"But the facts of Nature are to be discovered only by observation and experiment." True. But how does the man of science come to think of his experiments? Does observation reach to the non-present, the possible, the yet unconceived? Even if it showed you the experiments which ought to be made, will observation reveal to you the experiments which might be made? And who can tell of which kind is the one that carries in its bosom the secret of the law you seek? We yield you your facts. The laws we claim for the prophetic imagination. "He hath set the world in man's heart," not in his understanding. And the heart must open the door to the understanding. It is the far-seeing imagination which beholds what might be a form of things, and says to the intellect: "Try whether that may not be the form of these things;" which beholds or invents a harmonious relation of parts and operations, and sends the intellect to find out whether that be not the harmonious relation of them--that is, the law of the phenomenon it contemplates. Nay, the poetic relations themselves in the phenomenon may suggest to the imagination the law that rules its scientific life. Yea, more than this: we dare to claim for the true, childlike, humble imagination, such an inward oneness with the laws of the universe that it possesses in itself an insight into the very nature of things.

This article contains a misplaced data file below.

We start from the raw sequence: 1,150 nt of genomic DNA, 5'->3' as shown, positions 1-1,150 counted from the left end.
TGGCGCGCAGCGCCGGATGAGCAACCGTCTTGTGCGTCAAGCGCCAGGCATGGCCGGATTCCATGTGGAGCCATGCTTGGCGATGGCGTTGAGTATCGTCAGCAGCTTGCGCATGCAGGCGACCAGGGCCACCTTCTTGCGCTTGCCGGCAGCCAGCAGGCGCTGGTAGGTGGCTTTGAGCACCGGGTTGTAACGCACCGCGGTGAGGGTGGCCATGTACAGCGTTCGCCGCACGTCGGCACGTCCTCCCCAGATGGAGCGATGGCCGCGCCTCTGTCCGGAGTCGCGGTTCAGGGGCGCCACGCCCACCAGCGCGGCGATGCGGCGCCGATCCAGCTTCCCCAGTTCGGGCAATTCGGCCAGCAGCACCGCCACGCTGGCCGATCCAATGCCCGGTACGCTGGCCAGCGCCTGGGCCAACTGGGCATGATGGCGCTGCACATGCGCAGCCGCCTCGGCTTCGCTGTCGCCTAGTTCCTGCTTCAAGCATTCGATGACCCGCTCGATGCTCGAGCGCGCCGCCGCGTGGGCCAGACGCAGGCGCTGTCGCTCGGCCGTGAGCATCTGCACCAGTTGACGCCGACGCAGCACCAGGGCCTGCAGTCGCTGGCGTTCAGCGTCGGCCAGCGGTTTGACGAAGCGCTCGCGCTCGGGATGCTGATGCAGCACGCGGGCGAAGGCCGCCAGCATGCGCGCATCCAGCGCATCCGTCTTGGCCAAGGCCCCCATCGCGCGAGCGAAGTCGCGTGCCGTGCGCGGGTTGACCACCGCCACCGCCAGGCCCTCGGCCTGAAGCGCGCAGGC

George MacDonald, The Imagination: Its Function and Its Culture